As institutions of higher education, the answer should be simple: we provide quality education, the equivalent of anything students would get in any of the public postsecondary segments. This should be the case, whether the students' goal is transfer or vocational training. The distinction between our transfer and vocational education functions has been blurred, in fact, by the Career Ladders Initiative of our Board of Governors. The blurring occurs in the repeated call for the "integration" of vocational and "academic" education for the traditional vocational education student. What this call acknowledges is that the best vocational training will not only have the specific focus of a vocational area; it will also include a strong component of general education, with exposure to the arts and sciences, to history and language and mathematics, to all those areas that have classically been considered to prepare one to live a rich life and to function effectively in the world.2 The Career Ladders Initiative, in other words, recognizes that, as Neil Postman tells us in The End of Education, the preparation for making a living has always been well served by a good general education.3

A quality public education is one which does not serve a public, but which creates a public, to cite Postman again.4 Its goal is the self-actualization of its students, the creation of literate, compassionate people, capable of contributing to a democratic society. As Howard Bowen tells us, the goal of higher education is the development of the whole person, involving the transformation of resources, not into things, but into "desired intangible qualities of human beings."5

As obvious as this concept of quality may seem, it appears to be lost on many of the Master Plan staffers and accreditation commissioners of the world, who-perhaps forgetting their own educations-seek to define quality in terms of "measurable outcomes" and the acquisition of "skill sets."

Over the years, my own commitment to our system of community colleges has deepened as I have witnessed, again and again, the dedication of colleagues-vocational and academic-to the "whole person," to enhancing and enriching the potential of students' lives. We can't let ourselves be distracted from or confused about what we are doing here. It's simply too important, and we must keep our conception of quality as the actualization of potential clearly in focus, both for ourselves and our friends and our critics. And with that clarity of focus, we must demand the resources to make the promise of quality a reality.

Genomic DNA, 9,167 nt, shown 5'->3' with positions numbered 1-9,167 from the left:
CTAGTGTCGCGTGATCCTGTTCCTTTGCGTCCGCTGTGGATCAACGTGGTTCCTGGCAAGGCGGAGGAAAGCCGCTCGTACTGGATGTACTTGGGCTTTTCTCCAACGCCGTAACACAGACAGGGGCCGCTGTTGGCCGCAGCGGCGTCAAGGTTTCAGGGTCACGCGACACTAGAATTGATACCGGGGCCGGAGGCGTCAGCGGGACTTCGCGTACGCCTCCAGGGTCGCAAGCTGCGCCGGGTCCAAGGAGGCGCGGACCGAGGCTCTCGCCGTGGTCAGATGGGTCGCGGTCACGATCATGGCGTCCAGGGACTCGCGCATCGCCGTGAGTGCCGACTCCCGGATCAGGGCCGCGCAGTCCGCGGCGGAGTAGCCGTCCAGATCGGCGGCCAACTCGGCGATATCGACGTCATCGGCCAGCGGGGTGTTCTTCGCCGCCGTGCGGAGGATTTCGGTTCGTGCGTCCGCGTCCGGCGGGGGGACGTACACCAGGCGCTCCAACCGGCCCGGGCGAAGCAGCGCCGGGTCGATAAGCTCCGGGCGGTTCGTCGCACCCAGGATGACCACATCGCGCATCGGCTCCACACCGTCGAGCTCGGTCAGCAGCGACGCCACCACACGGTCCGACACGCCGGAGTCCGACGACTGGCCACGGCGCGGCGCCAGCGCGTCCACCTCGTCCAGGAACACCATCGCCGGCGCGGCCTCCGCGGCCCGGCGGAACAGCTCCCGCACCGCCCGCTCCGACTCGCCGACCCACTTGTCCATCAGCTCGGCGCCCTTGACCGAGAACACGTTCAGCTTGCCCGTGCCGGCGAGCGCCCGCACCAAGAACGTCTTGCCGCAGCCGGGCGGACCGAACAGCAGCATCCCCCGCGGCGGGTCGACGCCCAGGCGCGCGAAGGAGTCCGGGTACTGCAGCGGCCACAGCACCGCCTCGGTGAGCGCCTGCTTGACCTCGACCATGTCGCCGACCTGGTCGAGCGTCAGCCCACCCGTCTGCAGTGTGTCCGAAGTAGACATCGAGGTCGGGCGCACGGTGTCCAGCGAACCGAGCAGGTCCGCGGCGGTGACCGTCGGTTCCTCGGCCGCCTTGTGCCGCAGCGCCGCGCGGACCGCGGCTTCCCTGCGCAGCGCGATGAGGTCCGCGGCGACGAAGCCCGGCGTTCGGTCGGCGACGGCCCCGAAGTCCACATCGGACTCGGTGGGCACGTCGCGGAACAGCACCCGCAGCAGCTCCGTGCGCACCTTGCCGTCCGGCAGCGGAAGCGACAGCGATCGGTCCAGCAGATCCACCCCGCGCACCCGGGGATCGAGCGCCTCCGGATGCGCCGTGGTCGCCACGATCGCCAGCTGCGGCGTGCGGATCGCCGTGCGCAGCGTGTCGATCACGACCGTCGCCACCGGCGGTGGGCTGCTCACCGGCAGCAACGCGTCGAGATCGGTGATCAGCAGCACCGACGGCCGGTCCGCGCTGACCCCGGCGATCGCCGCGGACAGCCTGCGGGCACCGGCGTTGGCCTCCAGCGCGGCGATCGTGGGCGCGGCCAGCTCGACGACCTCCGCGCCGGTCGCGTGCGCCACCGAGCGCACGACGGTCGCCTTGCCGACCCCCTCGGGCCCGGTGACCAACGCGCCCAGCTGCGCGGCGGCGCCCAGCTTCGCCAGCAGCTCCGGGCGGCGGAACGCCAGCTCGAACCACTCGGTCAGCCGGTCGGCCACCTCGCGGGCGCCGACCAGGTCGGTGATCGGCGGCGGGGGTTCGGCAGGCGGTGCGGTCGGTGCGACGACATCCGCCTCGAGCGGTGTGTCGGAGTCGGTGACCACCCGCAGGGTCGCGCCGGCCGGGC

1 Mr. Ratliff asserted, at a meeting of the Intersegmental Coordinating Council (ICC) on January 18, 2002, that, because the Master Plan workgroups had had little time to attend to higher education (they were almost exclusively concerned with K-12), he would be the author o f the higher education portion of the new Plan.

2 We might note that a plumber who works on pipes and drains is called a "plumber" and is said to have a "vocation"; a plumber who works on the human anatomy is called a "doctor" and is said to have a "profession." As Regina Stanback-Stroud has pointed out (Vocational Education Seminar, San Diego, February 8, 2002), our four-year universities are deeply involved in vocational education through their professional schools. And we would add that the need for a good general education is no less pressing for these professionals than for our vocational students.

3 Postman, Neil, The End of Educational: Redefining the Value of School. Vintage Books, New York, 1995, p. 32.

4Ibid., pp. 18, 57, 197.

5 Bowen, Howard R., Investment in Learning: The Individual and Social Value of American Higher Education. Johns Hopkins University Press, Baltimore, 1987, pp. 33-36, P. 12.